Thursday 4th March
As part of the Citizens Advice Exeter and The Express and Echo weekly advice column this week we focus on postal services.
We’ve had a lot of issues receiving our post recently and haven’t seen our usual postie around in a little while. I know that a couple of Christmas cards I sent in December still haven’t been received. And some of my neighbours who are shielding, and completely reliant on shopping online, have had some of their deliveries delayed too. Is there anything I can do?
You’re not alone, we know posties are currently working very hard, but we’ve seen a huge increase in the number of people coming to us for advice about post and parcel issues.
If you haven’t received any letters in your post, think about if there’s anything you were expecting like bills that might be due soon. If you’re missing a bill you could check your account online to see how else you could pay. Lots of businesses offer online chat, email and phone as a way to contact them.
If you’re worried about missing letters about any benefits you receive you can contact the Department for Work and Pensions on the number given on any previous letters you’ve had. If you have questions about Universal Credit and don’t have a digital account, you can call the Universal Credit helpline on 0800 328 5644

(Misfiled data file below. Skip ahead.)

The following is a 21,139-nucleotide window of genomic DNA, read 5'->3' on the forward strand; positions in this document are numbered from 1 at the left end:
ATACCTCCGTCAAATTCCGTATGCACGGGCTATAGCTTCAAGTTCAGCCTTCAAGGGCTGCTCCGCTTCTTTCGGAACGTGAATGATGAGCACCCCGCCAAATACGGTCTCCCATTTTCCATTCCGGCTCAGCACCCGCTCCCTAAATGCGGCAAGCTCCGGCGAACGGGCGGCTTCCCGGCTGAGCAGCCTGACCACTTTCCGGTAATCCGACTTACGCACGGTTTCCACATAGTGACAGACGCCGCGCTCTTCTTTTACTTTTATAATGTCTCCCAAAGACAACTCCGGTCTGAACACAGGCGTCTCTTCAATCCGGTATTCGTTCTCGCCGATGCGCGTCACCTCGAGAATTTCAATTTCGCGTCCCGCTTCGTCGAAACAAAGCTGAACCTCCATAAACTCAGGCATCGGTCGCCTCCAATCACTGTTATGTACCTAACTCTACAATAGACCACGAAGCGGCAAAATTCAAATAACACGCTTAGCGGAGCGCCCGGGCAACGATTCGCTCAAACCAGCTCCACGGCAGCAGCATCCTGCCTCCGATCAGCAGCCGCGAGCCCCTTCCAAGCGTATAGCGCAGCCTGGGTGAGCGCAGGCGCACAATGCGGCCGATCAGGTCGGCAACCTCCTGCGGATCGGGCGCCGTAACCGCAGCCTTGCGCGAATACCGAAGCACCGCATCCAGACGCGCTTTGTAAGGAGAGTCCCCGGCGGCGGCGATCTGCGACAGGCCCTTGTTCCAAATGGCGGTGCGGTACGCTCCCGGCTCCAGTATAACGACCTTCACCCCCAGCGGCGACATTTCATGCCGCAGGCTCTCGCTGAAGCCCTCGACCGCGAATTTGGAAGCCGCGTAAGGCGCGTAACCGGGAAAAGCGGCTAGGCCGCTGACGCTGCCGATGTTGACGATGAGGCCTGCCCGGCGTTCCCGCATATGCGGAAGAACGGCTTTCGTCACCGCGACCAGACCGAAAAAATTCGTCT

You can check Royal Mail’s website for updates on areas which may be experiencing delays.
If you bought something from a business to be delivered, it’s the seller’s responsibility to make sure the item is delivered to you.
If the seller used a courier, they should chase the courier to find out what’s happened to your order – it’s not your responsibility.
Check the delivery address you gave the seller. Then contact them and ask where your order is.
If the seller claims they’ve delivered it or don’t know where it is, you can ask for a redelivery. You might be able to get a refund in some circumstances where the delivery time was essential and you let the trader know ahead of time.
Under the Consumer Rights Act, you can ask the seller to deliver the item again if the item wasn’t delivered either:
- by an agreed date
- within a reasonable time – usually within 30 days.
If the new delivery fails to come within a reasonable time you can ask the trader for a refund.
If you ordered something from a private seller or if you think a seller had broken the law by refusing to deliver an item, you can contact the Citizens Advice consumer helpline on 0808 223 1133 for help.
Watch out for our column next week when we focus on workplace disputes.
The information contained in these articles does not constitute advice. Citizens Advice Exeter and The Express and Echo accept no liability for the information published. Citizens Advice Exeter is unable to respond to individual requests for advice through these columns. Copyright Citizens Advice. For the most up-to-date information, please visit www.citizensadvice.org.uk